Now this is not as easy as it sounds, considering that television is, for lack of a better term, a moral cesspool. Too often the dads are the "cool" dads who buy their kids condoms or they are buffoonish bums. But we cannot deny that what we watch on tv influences the culture, so we should try to find good examples of fatherhood out there on the airwaves
10. Benjamin Sisko ("Star Trek: Deep Space Nine")
Unlike other commanders in the Star Trek Universe, we got to watch Sisko deal with the trials of being a single father, watching his son grow up to be a man as he balanced his responsibilities against his family, but never forgetting either.
9. Angel ("Angel")
The main character of this Buffy the Vampire Slayer spin-off has a lot of flaws. SPOILER ALERT, but when it came to his son Connor, there was no price he wasn't willing to pay, whether it was giving him up as an infant so he could have a chance at life or giving him away again as a teenager so that he could have a chance to be happy.
8. Murray Goldberg ("The Goldbergs")
I don't know why, but I am partial to "yelly" dads on TV. For some reason I find them to be more reflective of life. And having grown up in the 80's, there is a truth to Murray's parenting style. He isn't into all of the touchy-feely schmaltz, but he does whatever his kids need, even if its them needing to be called morons. And above all, he does everything he does so that his kids can have a better life than he has.
7. Joe West ("The Flash")
Joe is a great dad because he sees being a father as the center of his life and he never stops trying to be a great dad. He is protective (maybe overly so) of his only daughter Iris. He raised Barry as his own son and never let him feel as if he wasn't as special to him as Iris. And when he found a son he never knew, Wally, Joe didn't hesitate to open his life and his heart completely to him and do everything that a father could do.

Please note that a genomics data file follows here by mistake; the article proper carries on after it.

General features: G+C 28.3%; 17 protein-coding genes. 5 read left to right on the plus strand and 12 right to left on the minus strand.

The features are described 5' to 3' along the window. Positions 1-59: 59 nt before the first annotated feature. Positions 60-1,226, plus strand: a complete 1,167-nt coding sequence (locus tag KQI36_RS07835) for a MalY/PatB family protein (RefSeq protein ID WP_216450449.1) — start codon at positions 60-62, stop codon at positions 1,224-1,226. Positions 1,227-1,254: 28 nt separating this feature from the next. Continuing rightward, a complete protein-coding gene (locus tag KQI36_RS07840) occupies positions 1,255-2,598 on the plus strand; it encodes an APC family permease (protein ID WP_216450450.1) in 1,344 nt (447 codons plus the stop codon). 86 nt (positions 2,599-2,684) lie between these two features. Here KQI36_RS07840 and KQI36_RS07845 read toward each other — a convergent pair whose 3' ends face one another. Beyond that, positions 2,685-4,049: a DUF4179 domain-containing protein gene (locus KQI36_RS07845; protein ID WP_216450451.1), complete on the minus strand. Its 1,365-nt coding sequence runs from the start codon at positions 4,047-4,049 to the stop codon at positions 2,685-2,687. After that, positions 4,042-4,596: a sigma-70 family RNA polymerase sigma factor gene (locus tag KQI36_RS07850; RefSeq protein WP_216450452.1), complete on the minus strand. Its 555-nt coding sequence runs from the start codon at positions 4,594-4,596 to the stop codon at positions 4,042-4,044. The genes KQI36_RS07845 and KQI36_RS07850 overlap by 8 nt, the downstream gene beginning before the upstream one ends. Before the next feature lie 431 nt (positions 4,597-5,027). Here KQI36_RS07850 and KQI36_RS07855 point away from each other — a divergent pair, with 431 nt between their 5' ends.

6. Harold Weir ("Freaks and Geeks")
Simple, yet relatable, Harold is the average father doing his best. And even his flaws in parenting, like always being more worried about his daughter than his son simply because she's his daughter, are understandable and endearing.
5. Red Foreman ("That '70's Show")
While nearly everyone on that show was a moral degenerate, Red was the constant boot in their you-know-where to help them grow up. Tough as nails, he gave what structure. And though he wasn't warm and fuzzy, he was always there for his kids (even his kids' friends).
4. Keith Mars ("Veronica Mars")
This was a smart, funny, hard-working dad who put everything he had towards the happiness of his daughter. Yes, he bent or broke the law every once and a while to do it, but he always did it with his daughter's happiness in mind.
3. Philip Banks ("The Fresh Prince of Bel-Air")
Uncle Phil could have been a simple over-bearing stereotype. But he was tough and tender as needed. He was as much a father to Will as he was to his own children. The episode where Will's dad comes back is particularly poignant and shows what a real father is.
2. Heathcliff Huxtable ("The Cosby Show")
[The text below was written before most of the scandals regarding Cosby came to light. If you look at the show outside of the real-world context, then the following text still applies]
No television dad reminds me more of my father. I think people misremember Cliff as being wacky and fun-loving. In fact, he was a stern disciplinarian who pushed his kids to make good life decisions. The humor tended to come from his exacerbation at the idiocy of his children. But he always put them first and was a great role-model.
1. Jonathan Kent ("Smallville")
Speaking of role models, there is none better than Jonathan Kent on Smallville. In fact, that is his whole function to the Superman mythos. He gets his powers from his Kryptonian parents, but he gets his heroism from his earthly ones. Jonathan gives Clark the moral compass he needs to understand that his powers are a gift to help others. And while he did make mistakes, he always did so with the intent to help his family. He was the one who taught Clark not only how to be a Superman, but how to be a man.